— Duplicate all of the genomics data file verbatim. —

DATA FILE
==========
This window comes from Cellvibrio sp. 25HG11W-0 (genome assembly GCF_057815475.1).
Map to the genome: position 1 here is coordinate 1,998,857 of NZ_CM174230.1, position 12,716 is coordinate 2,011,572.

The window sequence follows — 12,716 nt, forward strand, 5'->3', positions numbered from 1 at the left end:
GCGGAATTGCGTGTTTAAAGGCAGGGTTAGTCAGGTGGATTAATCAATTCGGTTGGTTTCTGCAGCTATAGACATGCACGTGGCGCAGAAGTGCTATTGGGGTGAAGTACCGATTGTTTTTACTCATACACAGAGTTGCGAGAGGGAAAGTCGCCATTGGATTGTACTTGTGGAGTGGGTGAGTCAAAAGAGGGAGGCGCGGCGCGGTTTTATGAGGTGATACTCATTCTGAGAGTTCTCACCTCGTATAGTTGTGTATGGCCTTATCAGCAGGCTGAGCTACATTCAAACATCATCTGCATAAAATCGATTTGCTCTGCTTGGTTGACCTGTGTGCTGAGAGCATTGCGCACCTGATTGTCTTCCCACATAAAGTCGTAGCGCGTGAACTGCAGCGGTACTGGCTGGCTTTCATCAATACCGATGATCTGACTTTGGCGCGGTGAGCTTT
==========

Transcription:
This window comes from Cellvibrio sp. 25HG11W-0 (genome assembly GCF_057815475.1).
Map to the genome: position 1 here is coordinate 1,998,857 of NZ_CM174230.1, position 12,716 is coordinate 2,011,572.

The window sequence follows — 12,716 nt, forward strand, 5'->3', positions numbered from 1 at the left end:
GCGGAATTGCGTGTTTAAAGGCAGGGTTAGTCAGGTGGATTAATCAATTCGGTTGGTTTCTGCAGCTATAGACATGCACGTGGCGCAGAAGTGCTATTGGGGTGAAGTACCGATTGTTTTTACTCATACACAGAGTTGCGAGAGGGAAAGTCGCCATTGGATTGTACTTGTGGAGTGGGTGAGTCAAAAGAGGGAGGCGCGGCGCGGTTTTATGAGGTGATACTCATTCTGAGAGTTCTCACCTCGTATAGTTGTGTATGGCCTTATCAGCAGGCTGAGCTACATTCAAACATCATCTGCATAAAATCGATTTGCTCTGCTTGGTTGACCTGTGTGCTGAGAGCATTGCGCACCTGATTGTCTTCCCACATAAAGTCGTAGCGCGTGAACTGCAGCGGTACTGGCTGGCTTTCATCAATACCGATGATCTGACTTTGGCGCGGTGAGCTTT